Sliding scales

As in previous years’ consultancy surveys, we’re showing the leaders and laggards in terms of growth of UK fee-income and efficiency in terms of UK fee-income per head employed. Since we don’t have access to profitability, this is the nearest we can get to looking at performance of design businesses in the Top 100. For me, this is more interesting than looking at the main league table since it reveals something of the psyche of these businesses.

This year, instead of showing the top ten in terms of percentage growth, I have shown the top ten in terms of absolute growth over the year as there have been some stunning performances among the bigger players.

There are two basic types of consultancy in the Top 100: those which are part of bigger public limited companies which are under shareholder pressure to show growth each year; and the rest which are private and independent. On the face of it, we would expect to see the former outperforming the latter, but, interestingly, this is not always the case.

WPP Group seems to have a mixed bag in terms of growth year on year. Enterprise IG and BDG McColl have both performed well during the past two years and Coley Porter Bell seems to be getting its house in order again after last year’s spectacular drop in fee-income. Addison, on the other hand, has shown only mediocre growth and Scott Stern Associates appears to be in a downward spiral with two consecutive years of diminishing revenue.

Omnicom’s Interbrand Newell and Sorrell continues to show strong growth, despite staff defections, whereas Fishburn Hedges has shown lacklustre growth for the past two years.

Interpublic’s Coleman Planet has grown consistently over the past two years, in stark contrast to stablemate Diefenbach Elkins, which saw a 25 per cent collapse in revenue this year.

This year, Conran Design Group, owned by French conglomerate Havas Advertising Group, saw a spectacular drop in growth from 133 per cent last year to a modest 10 per cent this year.

We don’t have prior year comparatives for Landor Associates, owned by Young & Rubicam, but I suspect that Landor’s European leadership problems over the past year have had a big impact on fee-income growth. I would expect to see healthy growth next year under the new leadership.

Holmes & Marchant is part of the plc bearing the same name, and its growth has been extremely modest over the past few years. This is in stark contrast to publicly-quoted Fitch, which has grown by 26 per cent and 39 per cent over the past two years.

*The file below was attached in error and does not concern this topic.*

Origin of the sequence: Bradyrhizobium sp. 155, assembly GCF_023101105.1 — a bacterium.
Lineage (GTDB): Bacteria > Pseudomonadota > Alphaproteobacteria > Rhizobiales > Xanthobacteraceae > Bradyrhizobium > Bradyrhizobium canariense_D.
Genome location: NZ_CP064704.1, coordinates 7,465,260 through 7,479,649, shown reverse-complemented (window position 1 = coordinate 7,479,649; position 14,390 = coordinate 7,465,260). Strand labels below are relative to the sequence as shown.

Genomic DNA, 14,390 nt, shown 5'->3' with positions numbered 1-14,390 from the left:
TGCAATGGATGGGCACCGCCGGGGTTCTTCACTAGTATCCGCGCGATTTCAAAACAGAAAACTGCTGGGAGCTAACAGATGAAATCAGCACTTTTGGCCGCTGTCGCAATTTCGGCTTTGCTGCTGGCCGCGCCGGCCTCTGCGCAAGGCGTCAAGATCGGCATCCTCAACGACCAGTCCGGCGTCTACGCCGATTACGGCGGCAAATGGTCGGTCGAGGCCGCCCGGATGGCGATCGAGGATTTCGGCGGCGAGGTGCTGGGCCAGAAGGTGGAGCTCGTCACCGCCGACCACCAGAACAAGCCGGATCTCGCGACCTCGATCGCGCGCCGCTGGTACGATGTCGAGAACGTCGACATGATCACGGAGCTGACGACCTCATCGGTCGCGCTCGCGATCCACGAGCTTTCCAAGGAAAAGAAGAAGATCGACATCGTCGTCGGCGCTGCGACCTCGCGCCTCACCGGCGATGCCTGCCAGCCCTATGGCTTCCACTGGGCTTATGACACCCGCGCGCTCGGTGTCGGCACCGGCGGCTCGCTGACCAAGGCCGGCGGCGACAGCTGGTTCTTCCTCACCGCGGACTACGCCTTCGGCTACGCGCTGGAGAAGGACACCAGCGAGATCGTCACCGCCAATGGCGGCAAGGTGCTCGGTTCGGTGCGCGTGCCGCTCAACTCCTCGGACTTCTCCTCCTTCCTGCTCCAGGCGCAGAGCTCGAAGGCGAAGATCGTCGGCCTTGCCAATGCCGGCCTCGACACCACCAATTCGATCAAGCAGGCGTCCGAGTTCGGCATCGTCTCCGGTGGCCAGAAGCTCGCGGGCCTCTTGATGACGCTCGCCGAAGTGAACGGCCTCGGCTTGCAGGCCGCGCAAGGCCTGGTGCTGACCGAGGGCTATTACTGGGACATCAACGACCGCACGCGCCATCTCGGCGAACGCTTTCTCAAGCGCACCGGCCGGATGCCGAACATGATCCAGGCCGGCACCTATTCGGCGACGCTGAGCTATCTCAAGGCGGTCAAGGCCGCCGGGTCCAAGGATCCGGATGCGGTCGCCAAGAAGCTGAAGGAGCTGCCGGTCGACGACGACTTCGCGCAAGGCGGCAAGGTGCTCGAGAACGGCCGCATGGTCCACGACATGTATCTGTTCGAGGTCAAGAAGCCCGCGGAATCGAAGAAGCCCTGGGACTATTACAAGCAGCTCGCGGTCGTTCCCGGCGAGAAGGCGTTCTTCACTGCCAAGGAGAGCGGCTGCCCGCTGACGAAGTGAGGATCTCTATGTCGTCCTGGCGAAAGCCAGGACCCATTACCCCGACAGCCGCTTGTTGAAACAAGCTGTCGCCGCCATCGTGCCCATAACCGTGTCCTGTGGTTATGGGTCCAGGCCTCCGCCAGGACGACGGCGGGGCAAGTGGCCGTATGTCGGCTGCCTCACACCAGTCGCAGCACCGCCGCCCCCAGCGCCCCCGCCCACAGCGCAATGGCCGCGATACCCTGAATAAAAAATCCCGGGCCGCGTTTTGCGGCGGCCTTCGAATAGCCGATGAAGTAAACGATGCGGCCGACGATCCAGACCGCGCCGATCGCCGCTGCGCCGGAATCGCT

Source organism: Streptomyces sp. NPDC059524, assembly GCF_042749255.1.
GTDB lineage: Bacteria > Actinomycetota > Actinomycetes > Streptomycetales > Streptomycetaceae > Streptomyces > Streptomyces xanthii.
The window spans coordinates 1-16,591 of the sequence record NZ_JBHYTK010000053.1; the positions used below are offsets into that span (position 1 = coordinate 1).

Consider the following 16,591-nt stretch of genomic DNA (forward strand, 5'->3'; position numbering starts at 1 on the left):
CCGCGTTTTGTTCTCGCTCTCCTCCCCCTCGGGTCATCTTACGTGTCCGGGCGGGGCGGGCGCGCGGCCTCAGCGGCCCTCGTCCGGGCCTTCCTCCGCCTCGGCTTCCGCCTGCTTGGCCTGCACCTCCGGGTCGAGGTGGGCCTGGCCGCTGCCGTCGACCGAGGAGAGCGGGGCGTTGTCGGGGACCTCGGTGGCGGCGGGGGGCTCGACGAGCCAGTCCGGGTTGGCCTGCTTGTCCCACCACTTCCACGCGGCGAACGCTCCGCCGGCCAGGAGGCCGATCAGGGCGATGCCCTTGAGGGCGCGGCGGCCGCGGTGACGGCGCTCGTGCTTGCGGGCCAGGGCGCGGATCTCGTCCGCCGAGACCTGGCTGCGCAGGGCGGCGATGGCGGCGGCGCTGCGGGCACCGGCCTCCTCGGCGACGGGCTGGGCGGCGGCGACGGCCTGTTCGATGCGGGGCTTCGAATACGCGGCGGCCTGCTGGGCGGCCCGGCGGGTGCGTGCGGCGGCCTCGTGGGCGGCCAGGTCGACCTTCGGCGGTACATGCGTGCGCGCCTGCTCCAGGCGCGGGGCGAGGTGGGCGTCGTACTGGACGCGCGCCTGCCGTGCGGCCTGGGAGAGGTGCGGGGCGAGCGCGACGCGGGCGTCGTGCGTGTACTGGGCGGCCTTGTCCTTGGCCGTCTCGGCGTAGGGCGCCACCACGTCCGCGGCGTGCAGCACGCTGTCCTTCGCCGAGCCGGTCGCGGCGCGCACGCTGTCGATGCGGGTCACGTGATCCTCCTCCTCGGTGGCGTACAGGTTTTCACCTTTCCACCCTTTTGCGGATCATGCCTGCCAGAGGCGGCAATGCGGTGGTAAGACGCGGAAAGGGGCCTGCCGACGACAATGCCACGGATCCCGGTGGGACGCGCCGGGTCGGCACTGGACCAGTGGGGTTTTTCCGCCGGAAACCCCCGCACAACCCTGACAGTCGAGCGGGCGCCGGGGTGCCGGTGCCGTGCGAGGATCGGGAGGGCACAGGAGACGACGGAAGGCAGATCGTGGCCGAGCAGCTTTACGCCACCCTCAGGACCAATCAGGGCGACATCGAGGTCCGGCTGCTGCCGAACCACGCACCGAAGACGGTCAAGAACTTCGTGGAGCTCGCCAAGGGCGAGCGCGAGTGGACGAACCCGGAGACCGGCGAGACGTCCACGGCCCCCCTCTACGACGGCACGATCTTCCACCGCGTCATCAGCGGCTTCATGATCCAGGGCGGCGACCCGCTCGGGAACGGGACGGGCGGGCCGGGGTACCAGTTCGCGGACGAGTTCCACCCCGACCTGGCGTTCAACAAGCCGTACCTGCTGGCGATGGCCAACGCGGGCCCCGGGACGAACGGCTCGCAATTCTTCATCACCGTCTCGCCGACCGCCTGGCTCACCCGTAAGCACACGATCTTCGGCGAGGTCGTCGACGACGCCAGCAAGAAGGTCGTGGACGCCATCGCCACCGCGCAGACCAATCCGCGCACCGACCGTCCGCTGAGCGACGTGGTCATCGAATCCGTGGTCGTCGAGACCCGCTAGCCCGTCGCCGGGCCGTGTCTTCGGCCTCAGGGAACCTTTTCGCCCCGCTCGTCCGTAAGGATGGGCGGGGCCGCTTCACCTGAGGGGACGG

Hence it is a really mixed bag as far as the above subsidiaries are concerned. It all goes to show that being part of something bigger, with all the benefits of sharing clients and systems, does not necessarily lead to success. The key to this is inspired leadership and motivated staff.

It is fascinating to look at the privately owned consultancies and ask what is motivating them to grow or what is causing them to stagnate.

The outstanding success of Imagination, The Brand Union, Jones Knowles Ritchie, Revolution and The Partners deserves highlighting. I suspect that leadership and motivation are not in short supply in their offices.

It is interesting to note that many of the top performers also appear in Design Week’s list of the top 50 most creative businesses (DW 26 June 1998): The Partners topped the list; Interbrand Newell and Sorrell came fourth; Fitch was 13th; The Brand Union was 18th; Imagination was 26th; JKR came 48th.

This correlation between product quality and financial success should come as no surprise. An obsessive focus on quality will nearly always lead to financial success, but not vice versa.

Looking more carefully at the independent consultancies, it is possible to identify three sorts of businesses: those which appear to be drifting (growth less than 10 per cent in each of last two years); the roller coasters, which, after strong growth last year, have seen little or no growth this year; and the steady eddies, which have seen growth of between 10 and 40 per cent over the past two years.

Growth undoubtedly brings with it the problems of success, be it client reliance, cramped working conditions, stretched financial systems, creaking technology or cash flow problems. Undoubtedly, the best way of avoiding some of these problems is to grow at a healthy rate (say 10-15 per cent above inflation) and to ensure that support systems keep pace.

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